Salaam Gateway: In 2020, more of life went online than ever before, including religious activities. Prayers and lectures were streamed over platforms like Zoom, and Ramadan virtual iftars became commonplace.
Will this become the 'new normal', as believers accept the shift to a virtual religious life amid COVID-19, possible future pandemics, and looming challenges like climate change, which may affect the very way hajj is carried out? Is Virtual Islam on the horizon?
“It is a transformative moment in some respects because the traditional religious establishment within Islam is having to rapidly adapt to modernity in its fullest sense, not just because of COVID-19, but of where human society is,” said Adnan A. Zulfiqar, Associate Professor of Law at Rutgers Law School, USA.
A NEW DIMENSION
As religious life went online with earnest earlier in the year, especially in the lead up to Ramadan and during the holy month itself, certain questions were raised about religious obligations and practices. Religious leaders, for instance, were careful to virtually present lectures instead of actual sermons as they were not physically in mosques with their congregation.
“Another dimension has been opened up: to what extent is ritual practice and worship able to be conducted through technology? There has been a real struggle over this,” said Zulfiqar, who has researched Islamic legal responses to COVID-19, including congregational prayers and funeral rights.
“The idea of conducting your Friday prayers via Zoom, where people are in various locations and the prayer leader in another - is that permissible? There has been, frankly, a lot of resistance to that, as if you open up the space of ritual practice, essentially you are giving everybody a marketplace in which they can choose. If you say this is just for COVID-19, to what extent can you later on put the genie back in the bottle?”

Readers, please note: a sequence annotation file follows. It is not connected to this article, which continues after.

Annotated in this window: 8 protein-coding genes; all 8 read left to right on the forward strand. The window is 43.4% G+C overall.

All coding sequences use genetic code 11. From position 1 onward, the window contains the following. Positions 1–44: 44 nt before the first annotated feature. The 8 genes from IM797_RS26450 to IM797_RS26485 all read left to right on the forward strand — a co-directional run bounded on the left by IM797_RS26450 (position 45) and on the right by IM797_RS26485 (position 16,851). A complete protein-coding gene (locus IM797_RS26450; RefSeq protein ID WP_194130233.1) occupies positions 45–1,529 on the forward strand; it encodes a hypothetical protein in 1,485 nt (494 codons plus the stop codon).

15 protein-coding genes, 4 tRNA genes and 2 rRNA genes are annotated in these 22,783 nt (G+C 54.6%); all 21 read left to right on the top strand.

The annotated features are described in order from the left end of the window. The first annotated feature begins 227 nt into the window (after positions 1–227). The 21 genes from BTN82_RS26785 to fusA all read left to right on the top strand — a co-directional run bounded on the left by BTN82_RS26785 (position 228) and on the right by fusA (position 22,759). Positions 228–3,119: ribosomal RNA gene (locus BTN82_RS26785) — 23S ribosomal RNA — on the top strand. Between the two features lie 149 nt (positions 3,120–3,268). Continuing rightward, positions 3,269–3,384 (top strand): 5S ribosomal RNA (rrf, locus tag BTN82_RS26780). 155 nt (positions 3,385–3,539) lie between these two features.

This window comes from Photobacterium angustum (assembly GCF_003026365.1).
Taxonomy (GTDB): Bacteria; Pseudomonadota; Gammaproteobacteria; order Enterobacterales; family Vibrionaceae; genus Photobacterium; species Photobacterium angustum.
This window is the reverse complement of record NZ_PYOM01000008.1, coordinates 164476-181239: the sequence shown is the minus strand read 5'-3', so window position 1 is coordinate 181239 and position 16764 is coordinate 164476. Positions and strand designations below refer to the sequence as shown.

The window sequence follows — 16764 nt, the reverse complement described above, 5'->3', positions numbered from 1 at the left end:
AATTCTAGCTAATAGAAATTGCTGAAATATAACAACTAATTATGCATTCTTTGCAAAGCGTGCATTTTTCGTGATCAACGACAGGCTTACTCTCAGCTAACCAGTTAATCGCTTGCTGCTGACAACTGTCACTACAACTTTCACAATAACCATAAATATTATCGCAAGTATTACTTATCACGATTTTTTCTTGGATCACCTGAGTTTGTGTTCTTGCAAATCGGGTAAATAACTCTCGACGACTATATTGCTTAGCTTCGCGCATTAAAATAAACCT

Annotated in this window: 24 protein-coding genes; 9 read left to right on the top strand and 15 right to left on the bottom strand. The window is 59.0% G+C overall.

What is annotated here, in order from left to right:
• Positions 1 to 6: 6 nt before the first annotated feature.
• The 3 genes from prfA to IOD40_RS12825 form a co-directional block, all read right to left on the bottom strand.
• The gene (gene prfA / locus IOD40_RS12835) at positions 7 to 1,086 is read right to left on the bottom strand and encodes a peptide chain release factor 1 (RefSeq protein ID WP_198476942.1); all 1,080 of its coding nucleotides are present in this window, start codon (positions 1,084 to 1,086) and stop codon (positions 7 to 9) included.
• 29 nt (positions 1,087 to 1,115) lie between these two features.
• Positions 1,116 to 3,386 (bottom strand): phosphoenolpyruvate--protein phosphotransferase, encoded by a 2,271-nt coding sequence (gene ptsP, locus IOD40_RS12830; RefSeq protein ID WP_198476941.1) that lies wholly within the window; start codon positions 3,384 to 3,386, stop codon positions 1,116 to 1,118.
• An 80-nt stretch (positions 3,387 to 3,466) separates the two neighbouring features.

A technological shift was already underway before the pandemic confined people to their homes, and apps were launched to book prayer slots at mosques once stay-at-home restrictions eased.
Zulfiqar noted that fatwas have been increasingly issued verbally or through visuals on social media platforms rather than via the printed word. “Islam is much less written than it was before. Traditionally speaking, there is a really formal way that fatwas are written, but I often couldn’t find them written down. People have become comfortable with the (fatwa's) presentation by video as its the primary medium out there,” said Zulfiqar.
The generational gap over technological adoption, and acceptance, has also become more pronounced. “The physical sacred space is historically, and for the human psyche, so important that it will be difficult for the virtual to completely take over, but we will see. You already have in a lot of the Muslim diaspora third-way movements that are essentially 'un-mosqued', of young people gathering virtually but also organising virtually and meeting outside of the mosque or masjid,” said Zulfiqar.